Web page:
Notice I didn’t say normal.
Because not hearing is my normal. Cochlear implants enabled me to hear, and I’m very happy with the results. But the implants didn’t fundamentally change who I am. My center of reference for everything – from information acquisition to problem solving – is still visual.
While my perspective is different from those who experienced hearing loss after childhood, we share a desire for adaptive technology. “Late deafened” increasingly includes younger, tech-savvy demographics: Damage from everyday noise is now the leading cause of hearing loss, not aging. According to the Chicago Tribune, 17% of teens 12 – 19 years old have evidence of noise-induced hearing loss in one or both ears (hello, earbuds). It’s permanent and progressive.
In my future state world, every function in life would have a technological equivalent with multiple access options. Having to plug in my ears on a given day would be my choice, like changing shoes, and not defined by accessibility limitations. Maybe it could be controlled by a single operating system or smart home hub that learns my preferences like a Nest thermostat. I fantasize about smart glasses that transcribe speech to text in real time, including recognition of regional or foreign accents. And it would be integrated with my contact list photos so that I never forget another person’s name. (Actually, that last one is based on sheer laziness.)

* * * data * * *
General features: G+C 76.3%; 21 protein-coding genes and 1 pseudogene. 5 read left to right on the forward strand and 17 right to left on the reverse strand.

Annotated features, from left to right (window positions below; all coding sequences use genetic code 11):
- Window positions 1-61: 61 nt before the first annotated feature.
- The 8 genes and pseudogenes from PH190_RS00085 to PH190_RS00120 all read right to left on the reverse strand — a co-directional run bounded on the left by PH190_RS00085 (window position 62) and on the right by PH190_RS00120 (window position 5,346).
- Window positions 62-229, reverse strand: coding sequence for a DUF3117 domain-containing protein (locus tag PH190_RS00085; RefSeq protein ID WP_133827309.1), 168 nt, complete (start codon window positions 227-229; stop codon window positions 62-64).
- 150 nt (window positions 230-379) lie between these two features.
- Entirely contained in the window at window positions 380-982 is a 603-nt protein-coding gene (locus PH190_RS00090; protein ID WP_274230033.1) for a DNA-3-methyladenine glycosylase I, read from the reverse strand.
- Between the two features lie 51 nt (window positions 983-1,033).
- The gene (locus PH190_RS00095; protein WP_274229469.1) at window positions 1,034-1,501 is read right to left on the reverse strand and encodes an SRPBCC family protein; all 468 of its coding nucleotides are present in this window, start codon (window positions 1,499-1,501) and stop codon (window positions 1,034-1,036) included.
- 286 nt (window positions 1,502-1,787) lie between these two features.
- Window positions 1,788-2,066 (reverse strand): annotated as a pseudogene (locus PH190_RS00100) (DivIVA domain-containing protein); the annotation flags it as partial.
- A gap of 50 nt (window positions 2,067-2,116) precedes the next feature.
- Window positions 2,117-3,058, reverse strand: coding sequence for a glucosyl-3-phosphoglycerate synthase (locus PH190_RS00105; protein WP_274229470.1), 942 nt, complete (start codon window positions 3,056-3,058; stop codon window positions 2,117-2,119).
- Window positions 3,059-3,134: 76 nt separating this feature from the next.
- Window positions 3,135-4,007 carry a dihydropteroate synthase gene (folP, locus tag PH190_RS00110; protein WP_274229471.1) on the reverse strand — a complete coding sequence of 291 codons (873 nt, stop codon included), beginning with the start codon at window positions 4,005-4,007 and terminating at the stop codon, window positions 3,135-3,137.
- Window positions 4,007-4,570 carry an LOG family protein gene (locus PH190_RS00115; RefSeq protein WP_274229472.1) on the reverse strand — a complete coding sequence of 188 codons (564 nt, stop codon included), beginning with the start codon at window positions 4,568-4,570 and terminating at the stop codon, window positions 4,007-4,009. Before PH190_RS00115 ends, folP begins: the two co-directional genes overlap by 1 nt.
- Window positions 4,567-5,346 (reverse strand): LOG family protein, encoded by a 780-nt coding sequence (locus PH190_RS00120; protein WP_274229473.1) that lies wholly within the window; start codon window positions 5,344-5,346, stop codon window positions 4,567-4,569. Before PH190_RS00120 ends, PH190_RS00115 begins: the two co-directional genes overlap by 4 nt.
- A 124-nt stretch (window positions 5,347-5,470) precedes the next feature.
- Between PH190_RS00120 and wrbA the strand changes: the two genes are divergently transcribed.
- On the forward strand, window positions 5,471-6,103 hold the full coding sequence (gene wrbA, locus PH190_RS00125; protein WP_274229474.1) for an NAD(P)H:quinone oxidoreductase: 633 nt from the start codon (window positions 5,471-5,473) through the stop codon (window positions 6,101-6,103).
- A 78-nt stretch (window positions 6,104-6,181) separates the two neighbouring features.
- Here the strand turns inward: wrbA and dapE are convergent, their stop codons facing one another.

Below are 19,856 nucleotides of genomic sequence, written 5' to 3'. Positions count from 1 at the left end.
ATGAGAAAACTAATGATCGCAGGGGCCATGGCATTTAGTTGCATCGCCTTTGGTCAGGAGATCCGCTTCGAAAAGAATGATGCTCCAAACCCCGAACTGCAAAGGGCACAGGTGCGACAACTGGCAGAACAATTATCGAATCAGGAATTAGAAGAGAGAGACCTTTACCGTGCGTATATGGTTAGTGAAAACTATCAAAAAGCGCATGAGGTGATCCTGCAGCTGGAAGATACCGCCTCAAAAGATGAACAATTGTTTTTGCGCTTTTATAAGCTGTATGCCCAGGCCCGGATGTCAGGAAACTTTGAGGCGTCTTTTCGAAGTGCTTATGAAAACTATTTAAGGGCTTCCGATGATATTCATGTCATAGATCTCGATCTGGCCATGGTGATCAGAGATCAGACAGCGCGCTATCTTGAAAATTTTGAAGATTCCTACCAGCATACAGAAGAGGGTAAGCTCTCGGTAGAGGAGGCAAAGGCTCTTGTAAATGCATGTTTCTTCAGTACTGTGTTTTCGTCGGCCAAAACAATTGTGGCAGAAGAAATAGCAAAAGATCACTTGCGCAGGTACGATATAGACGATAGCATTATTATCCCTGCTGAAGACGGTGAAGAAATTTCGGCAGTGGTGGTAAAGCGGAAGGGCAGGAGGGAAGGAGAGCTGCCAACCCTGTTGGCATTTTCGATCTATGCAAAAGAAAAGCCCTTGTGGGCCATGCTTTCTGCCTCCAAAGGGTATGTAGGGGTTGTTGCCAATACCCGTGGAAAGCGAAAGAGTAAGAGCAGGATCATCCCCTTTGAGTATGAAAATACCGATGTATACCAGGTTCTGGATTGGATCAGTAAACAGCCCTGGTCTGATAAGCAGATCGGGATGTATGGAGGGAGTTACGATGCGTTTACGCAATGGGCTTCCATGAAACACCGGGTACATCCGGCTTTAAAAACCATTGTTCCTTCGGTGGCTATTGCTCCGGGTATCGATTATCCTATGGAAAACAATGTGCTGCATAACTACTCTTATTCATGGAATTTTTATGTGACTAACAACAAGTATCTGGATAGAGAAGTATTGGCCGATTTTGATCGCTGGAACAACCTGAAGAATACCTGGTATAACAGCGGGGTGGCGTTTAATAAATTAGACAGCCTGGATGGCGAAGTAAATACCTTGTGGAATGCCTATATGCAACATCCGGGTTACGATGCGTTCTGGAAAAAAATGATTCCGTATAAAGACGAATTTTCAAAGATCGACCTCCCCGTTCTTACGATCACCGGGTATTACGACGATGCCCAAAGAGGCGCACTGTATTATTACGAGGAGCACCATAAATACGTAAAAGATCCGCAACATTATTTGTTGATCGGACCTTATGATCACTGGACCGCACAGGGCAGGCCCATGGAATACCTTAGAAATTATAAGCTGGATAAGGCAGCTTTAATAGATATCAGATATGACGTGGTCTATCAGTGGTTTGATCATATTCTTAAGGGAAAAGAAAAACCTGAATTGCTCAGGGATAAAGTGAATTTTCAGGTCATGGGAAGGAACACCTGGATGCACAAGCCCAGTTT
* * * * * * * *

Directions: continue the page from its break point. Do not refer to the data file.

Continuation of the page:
My vision is not so far-fetched. Most of this technology already exists. Like the airlines in the ‘90s, the ableist mindset wonders: Why make an effort for inclusion? Why can’t the deaf just be fixed?